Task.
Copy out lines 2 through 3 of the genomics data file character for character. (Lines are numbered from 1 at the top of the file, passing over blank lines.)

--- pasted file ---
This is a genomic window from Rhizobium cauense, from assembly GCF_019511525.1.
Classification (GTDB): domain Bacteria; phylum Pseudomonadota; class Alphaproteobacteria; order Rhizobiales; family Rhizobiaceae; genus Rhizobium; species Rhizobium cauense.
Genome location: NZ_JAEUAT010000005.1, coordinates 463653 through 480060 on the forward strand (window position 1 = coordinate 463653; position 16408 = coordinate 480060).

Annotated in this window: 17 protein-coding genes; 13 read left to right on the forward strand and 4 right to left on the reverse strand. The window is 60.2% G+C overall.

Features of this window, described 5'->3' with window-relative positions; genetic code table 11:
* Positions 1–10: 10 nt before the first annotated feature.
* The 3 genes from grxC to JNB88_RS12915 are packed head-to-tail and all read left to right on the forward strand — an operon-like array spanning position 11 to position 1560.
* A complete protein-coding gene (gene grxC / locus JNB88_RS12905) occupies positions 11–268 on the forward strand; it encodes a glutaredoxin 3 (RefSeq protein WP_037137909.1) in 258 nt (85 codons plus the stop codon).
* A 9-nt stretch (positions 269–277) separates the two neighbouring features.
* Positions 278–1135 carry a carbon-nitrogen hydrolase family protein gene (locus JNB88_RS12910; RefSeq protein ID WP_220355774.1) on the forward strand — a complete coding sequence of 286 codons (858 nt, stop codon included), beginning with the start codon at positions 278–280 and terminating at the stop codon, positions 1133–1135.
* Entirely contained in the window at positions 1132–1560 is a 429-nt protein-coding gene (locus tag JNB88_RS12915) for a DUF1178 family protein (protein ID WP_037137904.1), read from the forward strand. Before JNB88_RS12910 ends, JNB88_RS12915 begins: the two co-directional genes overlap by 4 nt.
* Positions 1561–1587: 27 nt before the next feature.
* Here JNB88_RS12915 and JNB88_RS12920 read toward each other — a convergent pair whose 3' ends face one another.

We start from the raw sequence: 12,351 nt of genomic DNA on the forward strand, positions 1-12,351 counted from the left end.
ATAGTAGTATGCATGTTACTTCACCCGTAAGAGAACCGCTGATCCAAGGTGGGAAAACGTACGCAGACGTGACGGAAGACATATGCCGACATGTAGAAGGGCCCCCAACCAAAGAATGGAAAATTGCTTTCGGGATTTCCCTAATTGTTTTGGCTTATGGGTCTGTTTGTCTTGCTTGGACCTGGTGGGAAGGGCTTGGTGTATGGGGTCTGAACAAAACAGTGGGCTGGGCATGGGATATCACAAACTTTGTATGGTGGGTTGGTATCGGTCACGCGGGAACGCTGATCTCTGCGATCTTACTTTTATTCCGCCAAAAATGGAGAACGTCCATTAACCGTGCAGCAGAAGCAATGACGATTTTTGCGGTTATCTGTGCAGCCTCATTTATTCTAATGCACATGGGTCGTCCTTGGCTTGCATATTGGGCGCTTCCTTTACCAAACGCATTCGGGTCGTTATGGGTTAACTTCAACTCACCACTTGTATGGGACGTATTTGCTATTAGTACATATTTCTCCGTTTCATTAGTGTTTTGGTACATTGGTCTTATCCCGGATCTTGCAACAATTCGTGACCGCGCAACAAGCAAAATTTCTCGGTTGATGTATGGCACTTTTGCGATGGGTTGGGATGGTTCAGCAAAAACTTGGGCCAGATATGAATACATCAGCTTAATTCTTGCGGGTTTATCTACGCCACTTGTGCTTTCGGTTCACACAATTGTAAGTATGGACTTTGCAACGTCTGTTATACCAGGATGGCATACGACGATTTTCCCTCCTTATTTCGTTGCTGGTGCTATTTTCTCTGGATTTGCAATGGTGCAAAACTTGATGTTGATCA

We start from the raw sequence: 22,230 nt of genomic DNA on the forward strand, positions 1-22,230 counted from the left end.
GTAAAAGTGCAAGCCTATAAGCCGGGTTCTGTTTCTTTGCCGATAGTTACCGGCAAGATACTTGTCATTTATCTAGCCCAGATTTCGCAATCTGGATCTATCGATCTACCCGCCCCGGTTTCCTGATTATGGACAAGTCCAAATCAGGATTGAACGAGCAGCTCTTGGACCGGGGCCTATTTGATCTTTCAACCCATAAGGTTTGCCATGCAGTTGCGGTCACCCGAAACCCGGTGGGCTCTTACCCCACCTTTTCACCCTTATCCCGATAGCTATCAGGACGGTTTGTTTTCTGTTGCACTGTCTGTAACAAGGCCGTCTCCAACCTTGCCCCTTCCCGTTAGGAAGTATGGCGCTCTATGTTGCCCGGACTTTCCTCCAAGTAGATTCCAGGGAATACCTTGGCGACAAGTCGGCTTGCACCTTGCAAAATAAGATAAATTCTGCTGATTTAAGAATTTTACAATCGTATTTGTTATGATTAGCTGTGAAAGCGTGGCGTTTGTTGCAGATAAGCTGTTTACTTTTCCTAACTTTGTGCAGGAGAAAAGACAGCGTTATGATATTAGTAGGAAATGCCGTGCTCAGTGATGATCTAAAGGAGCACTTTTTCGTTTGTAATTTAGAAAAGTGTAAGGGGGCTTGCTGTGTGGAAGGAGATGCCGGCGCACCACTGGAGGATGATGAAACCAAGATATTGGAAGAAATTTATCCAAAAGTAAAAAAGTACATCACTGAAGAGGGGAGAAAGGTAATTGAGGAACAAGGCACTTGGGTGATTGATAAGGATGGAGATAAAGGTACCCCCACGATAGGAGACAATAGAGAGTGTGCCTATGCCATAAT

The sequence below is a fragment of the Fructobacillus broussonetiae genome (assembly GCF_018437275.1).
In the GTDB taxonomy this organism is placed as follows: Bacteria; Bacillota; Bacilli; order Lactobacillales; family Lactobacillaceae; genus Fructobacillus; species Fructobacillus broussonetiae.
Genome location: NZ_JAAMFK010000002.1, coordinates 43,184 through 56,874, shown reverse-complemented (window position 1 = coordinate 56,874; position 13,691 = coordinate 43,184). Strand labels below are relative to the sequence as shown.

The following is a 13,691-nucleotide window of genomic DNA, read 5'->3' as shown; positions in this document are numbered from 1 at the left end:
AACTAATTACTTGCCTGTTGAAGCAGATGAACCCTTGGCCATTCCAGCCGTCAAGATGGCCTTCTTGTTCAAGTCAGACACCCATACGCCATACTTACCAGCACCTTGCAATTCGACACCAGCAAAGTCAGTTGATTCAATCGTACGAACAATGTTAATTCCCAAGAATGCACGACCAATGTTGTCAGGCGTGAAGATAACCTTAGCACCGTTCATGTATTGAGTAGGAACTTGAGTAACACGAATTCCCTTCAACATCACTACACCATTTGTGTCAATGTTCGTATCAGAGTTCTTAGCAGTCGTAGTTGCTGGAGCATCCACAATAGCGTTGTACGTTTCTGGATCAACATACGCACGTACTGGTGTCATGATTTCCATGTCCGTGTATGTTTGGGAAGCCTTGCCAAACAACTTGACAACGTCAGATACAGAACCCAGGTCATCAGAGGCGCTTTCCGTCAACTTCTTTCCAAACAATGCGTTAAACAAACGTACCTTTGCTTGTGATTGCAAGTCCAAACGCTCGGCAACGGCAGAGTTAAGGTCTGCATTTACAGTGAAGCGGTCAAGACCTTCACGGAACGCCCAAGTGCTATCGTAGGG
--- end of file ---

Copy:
Classification (GTDB): domain Bacteria; phylum Pseudomonadota; class Alphaproteobacteria; order Rhizobiales; family Rhizobiaceae; genus Rhizobium; species Rhizobium cauense.
Genome location: NZ_JAEUAT010000005.1, coordinates 463653 through 480060 on the forward strand (window position 1 = coordinate 463653; position 16408 = coordinate 480060).